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Who should be afraid?

Counting the Cost

Julianne Malveaux | 2/27/2014, midnight

What would happen if every Black person fearing White people got to file for unemployment compensation, or carry a gun around to assuage himself of his safety? Would a jury be as lenient toward that Black man as they were with Michael Dunn? Would they acquit just like the jury acquitted the men who killed Medgar Evers (it took decades for a jury to finally do the right thing). A hard read of history suggests that Blacks have more to fear from Whites than the other way around, but it is Whites, rationalizing their fear, who get to shoot without justification.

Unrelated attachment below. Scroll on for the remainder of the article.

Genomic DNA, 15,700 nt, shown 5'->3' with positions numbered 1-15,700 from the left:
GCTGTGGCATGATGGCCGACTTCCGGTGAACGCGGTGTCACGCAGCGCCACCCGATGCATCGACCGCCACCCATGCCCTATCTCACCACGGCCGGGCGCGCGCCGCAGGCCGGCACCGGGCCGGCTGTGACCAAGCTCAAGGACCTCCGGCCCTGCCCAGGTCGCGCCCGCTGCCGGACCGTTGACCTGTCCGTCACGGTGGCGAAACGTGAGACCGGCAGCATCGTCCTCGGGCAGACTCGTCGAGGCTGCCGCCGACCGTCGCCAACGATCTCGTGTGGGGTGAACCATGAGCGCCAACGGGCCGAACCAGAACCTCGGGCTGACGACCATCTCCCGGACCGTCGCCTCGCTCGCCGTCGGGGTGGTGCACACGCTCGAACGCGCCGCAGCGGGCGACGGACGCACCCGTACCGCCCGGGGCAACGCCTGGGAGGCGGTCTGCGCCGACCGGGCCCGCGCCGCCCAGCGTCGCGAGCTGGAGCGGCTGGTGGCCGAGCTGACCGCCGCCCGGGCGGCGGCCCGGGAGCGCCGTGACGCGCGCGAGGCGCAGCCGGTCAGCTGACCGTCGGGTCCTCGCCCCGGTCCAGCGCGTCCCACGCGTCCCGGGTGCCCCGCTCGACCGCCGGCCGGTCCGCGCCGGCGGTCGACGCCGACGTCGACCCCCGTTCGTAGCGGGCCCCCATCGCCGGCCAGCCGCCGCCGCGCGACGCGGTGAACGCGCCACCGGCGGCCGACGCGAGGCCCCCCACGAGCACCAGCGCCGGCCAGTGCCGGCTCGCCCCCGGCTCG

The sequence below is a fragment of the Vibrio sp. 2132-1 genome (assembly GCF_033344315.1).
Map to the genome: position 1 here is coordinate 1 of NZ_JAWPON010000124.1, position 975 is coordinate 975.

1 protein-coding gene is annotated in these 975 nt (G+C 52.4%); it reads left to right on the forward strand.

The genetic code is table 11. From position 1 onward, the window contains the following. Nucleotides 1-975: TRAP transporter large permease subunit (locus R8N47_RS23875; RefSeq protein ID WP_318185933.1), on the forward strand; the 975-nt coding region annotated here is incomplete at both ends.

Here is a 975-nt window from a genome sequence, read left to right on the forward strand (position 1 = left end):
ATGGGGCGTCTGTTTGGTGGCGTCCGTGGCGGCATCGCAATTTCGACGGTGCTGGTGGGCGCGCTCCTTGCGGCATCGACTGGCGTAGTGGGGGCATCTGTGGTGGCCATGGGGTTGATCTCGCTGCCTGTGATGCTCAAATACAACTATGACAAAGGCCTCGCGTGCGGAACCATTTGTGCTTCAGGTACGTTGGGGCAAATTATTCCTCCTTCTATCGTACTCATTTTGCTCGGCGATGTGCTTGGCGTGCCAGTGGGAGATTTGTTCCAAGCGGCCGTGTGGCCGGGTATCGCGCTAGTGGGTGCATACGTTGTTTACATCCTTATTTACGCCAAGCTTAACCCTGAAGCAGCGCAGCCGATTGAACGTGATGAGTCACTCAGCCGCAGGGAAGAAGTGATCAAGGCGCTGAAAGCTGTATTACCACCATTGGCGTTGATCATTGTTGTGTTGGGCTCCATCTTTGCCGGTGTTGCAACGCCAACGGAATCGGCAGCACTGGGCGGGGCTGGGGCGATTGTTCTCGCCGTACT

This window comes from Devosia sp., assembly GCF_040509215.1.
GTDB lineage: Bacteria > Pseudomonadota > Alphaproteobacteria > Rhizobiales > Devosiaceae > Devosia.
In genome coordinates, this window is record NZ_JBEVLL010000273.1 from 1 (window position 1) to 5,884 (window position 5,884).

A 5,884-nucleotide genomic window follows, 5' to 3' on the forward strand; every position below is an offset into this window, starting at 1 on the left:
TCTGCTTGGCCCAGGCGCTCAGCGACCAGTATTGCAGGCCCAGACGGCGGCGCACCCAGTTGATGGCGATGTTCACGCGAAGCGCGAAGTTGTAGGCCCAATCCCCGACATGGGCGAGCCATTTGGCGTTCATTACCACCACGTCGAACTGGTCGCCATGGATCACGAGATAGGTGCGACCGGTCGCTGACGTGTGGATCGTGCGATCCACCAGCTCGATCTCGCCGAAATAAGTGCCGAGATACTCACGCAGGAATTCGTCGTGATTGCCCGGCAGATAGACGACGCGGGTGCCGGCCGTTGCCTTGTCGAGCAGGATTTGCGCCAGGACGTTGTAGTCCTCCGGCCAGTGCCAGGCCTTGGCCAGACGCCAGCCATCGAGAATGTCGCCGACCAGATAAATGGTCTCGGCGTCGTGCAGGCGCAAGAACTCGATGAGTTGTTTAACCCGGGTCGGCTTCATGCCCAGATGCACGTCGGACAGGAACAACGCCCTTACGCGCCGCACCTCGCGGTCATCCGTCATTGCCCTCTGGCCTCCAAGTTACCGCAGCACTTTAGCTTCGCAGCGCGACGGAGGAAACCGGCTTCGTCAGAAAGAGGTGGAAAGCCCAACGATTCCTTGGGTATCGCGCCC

A thorough read of history, however, would remind us of the Dred Scott case where the Supreme Court ruled that Black people have no rights that Whites are bound to respect. Clearly Michael Dunn, George Zimmerman and the others who have Klan sensibilities and invisible hoods, believe a 19th century Supreme Court ruling instead of 21st century realities. For folks like Dunn and Zimmerman, however, the 19th century is not very different than the 21st.

Julianne Malveaux is a D.C.-based economist and writer and president emerita of Bennett College for Women.

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